This essay appeared in the Los Angeles Times Opinion section (p.3) April 24, 2005

The average citizen is probably tired of journalism scandals. Not me. I remain morbidly fascinated. 

Maybe it's because I understand the temptation. I'm a crime novelist now. I get to make things up for a living. But I used to be an L.A. Times reporter. And with the perspective of my new profession, I see how facts can get in the way of a good story. 

I'd tell you that I was a scrupulously honest reporter, as were all the ink-stained wretches I knew back in the day, but you'd just roll your eyes. And after the New Republic's Stephen Glass and the New York Times' Jayson Blair fiascos, who could blame you? 

Three new journo-scandals erupted this month alone—the Los Angeles Times fired a staff writer just last week—and although I don't know what happened in these recent cases, I think it's time to examine what makes bright, capable reporters commit career suicide. 

Most journalists can recall a source saying: "Put it in your own words and make me sound good, you're the writer." 

And so it might begin. Drafting a quote. Then tweaking a few facts, an improvement, really. What the person meant to say. And finally, a more compelling story altogether, with fictional characters and scenes. 

Once you've gotten away with it, the temptation must grow. And so journalists are seduced into writing fiction. It's not that newspapers don't try to catch this stuff. One of my editors once had to reassure another editor that I hadn't made up a story about wealthy Asian immigrant kids living on their own in big mansions. It was, indeed, real—and eventually I used it as a plotline for my first novel. 

Most of my books are inspired by stories I covered, tales so wild and surreal that they read like fiction. But here's the truth about crime novels: Even if you wanted to steal a plot from the headlines, you'd have to add more story lines and characters and red herrings, and play with time and space, and pretty soon the real story you started with would morph into something completely different.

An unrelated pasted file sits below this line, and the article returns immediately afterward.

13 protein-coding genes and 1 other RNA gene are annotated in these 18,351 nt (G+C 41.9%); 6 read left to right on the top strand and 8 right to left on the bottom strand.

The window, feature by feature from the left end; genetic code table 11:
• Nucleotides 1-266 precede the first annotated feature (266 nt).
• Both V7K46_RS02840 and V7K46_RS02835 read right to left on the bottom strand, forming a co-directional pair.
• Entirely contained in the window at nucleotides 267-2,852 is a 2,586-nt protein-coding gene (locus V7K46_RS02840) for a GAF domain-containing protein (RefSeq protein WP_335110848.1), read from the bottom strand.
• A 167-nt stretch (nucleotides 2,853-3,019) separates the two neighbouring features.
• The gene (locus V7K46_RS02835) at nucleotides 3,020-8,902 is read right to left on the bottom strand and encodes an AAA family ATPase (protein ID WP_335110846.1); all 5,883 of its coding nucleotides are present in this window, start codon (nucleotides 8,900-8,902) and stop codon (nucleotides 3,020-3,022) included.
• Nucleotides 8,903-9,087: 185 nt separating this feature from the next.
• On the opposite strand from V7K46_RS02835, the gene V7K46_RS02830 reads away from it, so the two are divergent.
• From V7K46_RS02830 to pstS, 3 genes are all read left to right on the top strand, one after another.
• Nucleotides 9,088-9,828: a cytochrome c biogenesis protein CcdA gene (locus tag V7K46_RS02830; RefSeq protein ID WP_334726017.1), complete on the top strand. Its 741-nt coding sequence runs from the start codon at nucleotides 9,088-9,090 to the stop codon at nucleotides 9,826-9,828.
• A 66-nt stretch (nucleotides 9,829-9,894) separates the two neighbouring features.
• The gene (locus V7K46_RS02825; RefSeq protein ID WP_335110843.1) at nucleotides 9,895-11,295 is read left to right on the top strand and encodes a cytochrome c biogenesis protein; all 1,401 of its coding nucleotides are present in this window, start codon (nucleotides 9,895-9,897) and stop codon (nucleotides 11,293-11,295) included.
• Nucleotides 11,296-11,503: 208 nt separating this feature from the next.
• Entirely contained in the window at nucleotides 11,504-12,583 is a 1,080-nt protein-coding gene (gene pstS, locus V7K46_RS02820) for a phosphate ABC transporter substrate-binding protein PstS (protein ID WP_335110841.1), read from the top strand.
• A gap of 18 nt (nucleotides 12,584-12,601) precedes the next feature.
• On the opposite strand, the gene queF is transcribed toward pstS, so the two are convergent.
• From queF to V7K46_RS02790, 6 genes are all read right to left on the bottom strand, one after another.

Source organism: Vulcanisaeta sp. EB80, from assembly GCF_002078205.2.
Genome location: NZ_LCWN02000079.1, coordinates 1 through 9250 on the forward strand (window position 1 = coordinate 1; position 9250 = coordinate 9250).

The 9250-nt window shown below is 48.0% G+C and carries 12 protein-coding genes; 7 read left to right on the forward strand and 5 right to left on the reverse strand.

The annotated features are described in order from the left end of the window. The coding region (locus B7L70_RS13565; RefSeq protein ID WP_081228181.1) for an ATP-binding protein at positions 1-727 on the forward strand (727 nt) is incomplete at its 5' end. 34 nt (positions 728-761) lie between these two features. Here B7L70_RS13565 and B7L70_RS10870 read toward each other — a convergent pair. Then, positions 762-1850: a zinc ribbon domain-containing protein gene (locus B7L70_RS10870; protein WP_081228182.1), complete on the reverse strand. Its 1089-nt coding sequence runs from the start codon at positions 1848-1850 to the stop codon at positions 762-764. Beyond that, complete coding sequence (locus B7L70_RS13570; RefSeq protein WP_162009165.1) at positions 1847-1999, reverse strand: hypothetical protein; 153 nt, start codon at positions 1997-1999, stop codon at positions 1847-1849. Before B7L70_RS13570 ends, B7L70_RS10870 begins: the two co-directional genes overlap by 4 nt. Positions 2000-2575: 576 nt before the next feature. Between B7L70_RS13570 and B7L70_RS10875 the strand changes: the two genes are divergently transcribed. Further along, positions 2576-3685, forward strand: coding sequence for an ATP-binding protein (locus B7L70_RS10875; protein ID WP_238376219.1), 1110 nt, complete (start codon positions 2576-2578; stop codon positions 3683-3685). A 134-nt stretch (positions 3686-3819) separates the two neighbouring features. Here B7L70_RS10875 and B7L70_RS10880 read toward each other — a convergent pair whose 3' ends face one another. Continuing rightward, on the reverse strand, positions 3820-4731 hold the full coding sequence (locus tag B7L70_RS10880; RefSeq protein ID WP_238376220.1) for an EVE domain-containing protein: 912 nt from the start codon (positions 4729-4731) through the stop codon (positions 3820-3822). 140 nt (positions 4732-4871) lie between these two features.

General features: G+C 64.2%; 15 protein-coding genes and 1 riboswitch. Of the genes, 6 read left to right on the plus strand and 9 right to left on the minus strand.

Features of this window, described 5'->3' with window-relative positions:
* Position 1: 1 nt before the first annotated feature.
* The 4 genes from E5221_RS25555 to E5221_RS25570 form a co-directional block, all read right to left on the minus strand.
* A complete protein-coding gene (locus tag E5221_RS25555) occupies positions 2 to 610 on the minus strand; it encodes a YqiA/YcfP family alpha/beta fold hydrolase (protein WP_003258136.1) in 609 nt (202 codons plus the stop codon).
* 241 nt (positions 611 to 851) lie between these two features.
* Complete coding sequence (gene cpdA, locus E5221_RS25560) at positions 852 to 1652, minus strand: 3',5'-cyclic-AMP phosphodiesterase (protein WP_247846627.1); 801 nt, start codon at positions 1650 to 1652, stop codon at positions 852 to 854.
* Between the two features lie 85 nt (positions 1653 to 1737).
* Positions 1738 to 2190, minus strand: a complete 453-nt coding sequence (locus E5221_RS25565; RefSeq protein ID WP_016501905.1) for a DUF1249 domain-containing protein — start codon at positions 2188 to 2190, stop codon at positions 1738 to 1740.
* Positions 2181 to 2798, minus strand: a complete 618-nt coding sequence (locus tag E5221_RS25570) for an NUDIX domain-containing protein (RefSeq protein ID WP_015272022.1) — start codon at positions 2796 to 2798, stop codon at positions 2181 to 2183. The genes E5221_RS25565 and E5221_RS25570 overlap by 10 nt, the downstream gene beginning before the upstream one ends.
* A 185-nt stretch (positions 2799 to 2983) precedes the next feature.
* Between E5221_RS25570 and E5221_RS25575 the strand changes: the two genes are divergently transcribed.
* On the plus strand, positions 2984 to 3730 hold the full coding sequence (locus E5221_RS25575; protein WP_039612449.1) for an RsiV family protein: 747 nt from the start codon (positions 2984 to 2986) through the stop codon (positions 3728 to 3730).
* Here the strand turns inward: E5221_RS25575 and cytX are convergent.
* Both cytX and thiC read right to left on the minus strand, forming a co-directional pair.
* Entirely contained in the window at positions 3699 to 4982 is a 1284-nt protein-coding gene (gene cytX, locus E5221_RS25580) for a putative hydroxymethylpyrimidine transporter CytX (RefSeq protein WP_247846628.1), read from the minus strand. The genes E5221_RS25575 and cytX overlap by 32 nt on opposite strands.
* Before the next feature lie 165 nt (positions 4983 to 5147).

Still, after 15 years in journalism, the idea that I can make things up remains a revelation. As I sit in my walk-in closet office, I'll try to remember exactly how a South Vietnamese immigrant in El Monte phrased his terrifying tale about fleeing in a leaky boat. Then the exquisite realization hits: I don't have to flip through my 1993 notebook. I can make it even more poignant. 

I need to do this to write good fiction. Reporters need to steer absolutely clear of it to write good journalism. Some years ago, when I was toggling between fiction and journalism, people would ask me if the lines ever blurred. No, I'd respond, but there is overlap. The best journalists listen with a novelist's ear, describe scenes and people with a novelist's eye and convey the universal in an individual story. 

The pitfalls intrigue me, however, because I've stood at the edge of that abyss. I turned to fiction so I'd have a legitimate outlet for all my imaginary characters, dialogue and ideas. 

That's also why I created a Jayson Blair-like character in my new novel. Readers don't find out until the bitter end if this smart, young ambitious female reporter is making things up. Is this character my wilder alter ego? I don't know, but it's something I clearly needed to explore in fiction, not journalism. 

I'm hoping that some of these disgraced journalists will turn to legit fiction now. How about a noir short story about a transgressing reporter who kills an editor before he can sound the alarm about made-up sources? Now there's a tale ripe for the telling.